If you can figure out which negotiating style you should use based on how your sales process has progressed, you can then identify how best to proceed from there. Here are three of the more difficult of the five styles.
Tag: sales tips
Approximately 75% of convenience store customers are there solely to buy gas. What can you do to get them from the pump to your store? Plenty, according to GSP’s Steven Cohen.
“Now just isn’t the right time…”. Even if you haven’t been in sales long, you’ve likely heard this objection from a prospect. Despite knowing the prospect’s needs, goals, challenges, and preferences, when it’s ask time, they say it’s just not the right time to buy.
You’re fired! Two of the worst words in the world.
Attentiveness means being aware of what is going on in your environment. It can be as simple as noticing when someone is getting bored, to sensing that now is not the right time to put your ideas across.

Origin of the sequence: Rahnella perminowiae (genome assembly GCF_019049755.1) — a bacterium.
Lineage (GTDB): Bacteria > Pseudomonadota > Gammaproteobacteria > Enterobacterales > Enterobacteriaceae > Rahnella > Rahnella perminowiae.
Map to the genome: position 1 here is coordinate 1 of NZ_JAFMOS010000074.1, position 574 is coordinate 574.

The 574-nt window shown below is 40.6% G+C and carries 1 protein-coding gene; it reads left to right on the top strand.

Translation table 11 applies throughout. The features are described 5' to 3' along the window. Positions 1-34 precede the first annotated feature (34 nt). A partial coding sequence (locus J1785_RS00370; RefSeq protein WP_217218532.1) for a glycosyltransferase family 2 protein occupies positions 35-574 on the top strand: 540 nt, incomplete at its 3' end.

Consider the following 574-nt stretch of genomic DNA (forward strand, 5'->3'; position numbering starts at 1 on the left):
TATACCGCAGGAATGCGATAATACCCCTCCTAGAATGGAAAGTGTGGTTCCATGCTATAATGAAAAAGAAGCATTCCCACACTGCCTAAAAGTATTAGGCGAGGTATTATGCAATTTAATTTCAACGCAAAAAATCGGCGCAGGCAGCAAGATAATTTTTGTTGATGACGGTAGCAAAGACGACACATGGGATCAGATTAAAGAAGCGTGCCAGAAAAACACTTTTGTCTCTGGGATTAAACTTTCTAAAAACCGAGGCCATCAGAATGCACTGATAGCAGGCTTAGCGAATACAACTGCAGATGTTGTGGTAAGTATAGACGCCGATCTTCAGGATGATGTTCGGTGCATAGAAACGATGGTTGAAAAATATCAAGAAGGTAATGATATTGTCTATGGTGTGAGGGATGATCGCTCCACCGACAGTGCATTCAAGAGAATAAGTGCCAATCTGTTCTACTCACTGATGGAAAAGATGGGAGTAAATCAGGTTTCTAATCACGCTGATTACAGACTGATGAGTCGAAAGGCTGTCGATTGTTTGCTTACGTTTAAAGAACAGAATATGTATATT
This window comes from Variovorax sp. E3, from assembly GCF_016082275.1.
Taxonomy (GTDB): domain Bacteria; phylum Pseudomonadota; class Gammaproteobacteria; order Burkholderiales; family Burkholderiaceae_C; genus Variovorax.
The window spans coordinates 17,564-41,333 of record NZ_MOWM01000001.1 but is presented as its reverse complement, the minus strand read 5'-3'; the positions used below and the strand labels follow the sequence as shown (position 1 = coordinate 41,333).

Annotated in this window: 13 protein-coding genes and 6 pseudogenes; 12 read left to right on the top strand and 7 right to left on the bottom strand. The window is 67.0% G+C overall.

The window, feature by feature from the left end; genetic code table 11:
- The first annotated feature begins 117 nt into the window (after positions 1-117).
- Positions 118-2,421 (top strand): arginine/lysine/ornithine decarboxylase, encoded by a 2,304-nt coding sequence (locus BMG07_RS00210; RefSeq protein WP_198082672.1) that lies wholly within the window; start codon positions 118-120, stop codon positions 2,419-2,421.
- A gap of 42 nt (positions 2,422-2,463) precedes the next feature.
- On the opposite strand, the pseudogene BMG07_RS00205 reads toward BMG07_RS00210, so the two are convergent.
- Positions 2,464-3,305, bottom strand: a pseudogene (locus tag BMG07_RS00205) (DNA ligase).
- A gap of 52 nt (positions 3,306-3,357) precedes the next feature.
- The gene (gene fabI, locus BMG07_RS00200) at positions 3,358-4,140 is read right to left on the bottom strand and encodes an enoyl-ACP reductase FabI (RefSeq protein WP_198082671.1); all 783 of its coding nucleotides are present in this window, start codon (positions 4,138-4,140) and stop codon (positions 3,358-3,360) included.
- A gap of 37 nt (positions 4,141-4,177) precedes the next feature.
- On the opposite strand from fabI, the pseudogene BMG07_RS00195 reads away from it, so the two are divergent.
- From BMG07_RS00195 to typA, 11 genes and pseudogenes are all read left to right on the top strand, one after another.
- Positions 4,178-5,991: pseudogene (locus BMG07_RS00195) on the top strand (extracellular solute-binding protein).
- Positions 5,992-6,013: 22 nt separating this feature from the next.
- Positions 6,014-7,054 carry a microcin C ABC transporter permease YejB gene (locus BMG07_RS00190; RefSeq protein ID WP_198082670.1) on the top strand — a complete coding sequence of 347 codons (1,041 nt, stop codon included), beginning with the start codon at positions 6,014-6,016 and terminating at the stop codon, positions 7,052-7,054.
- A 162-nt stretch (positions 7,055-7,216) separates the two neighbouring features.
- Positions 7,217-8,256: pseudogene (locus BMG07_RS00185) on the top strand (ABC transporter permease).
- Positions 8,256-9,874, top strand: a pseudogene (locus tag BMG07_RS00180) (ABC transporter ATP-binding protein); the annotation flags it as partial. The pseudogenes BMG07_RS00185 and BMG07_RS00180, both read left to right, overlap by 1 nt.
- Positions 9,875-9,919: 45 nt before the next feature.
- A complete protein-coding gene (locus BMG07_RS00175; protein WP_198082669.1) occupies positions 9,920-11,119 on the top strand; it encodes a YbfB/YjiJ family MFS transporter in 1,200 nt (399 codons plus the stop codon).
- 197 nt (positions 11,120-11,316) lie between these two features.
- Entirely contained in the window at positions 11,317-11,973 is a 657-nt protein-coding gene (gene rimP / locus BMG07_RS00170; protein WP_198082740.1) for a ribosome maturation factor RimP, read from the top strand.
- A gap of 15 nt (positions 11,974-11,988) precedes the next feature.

No matter how much I diet, I can’t lose weight. My body isn’t designed to exercise in the morning.
“Sorry, to bother you…” How many follow-ups have you begun with this phrase? You may be surprised that it’s a phrase you should actually avoid.
Yeah, you may have spent a considerable amount of time researching your next prospect on LinkedIn and a slew of other sites, but there may be one reference you forgot to check: your fellow salespeople. Brian Birkett writing for SellingPower points out that overlooking what your coworkers are doing can lead to multiple problems.
Each and every prospect is different. And, included in these differences is a unique communication preference. If you aren’t adjusting your own style for each prospect’s you risk pushing potential buyers away.
What do you get when you combine a salesperson with a consultant? The most powerful method of selling.
You product or service could be absolutely perfect for your prospect. It could fulfill every need, be a good price, and you got along with them swimmingly. But, even with all that, if a prospect says that now’s just not the time, what can you do? A lot, actually, writes Leslie Ye in a recent HubSpot article.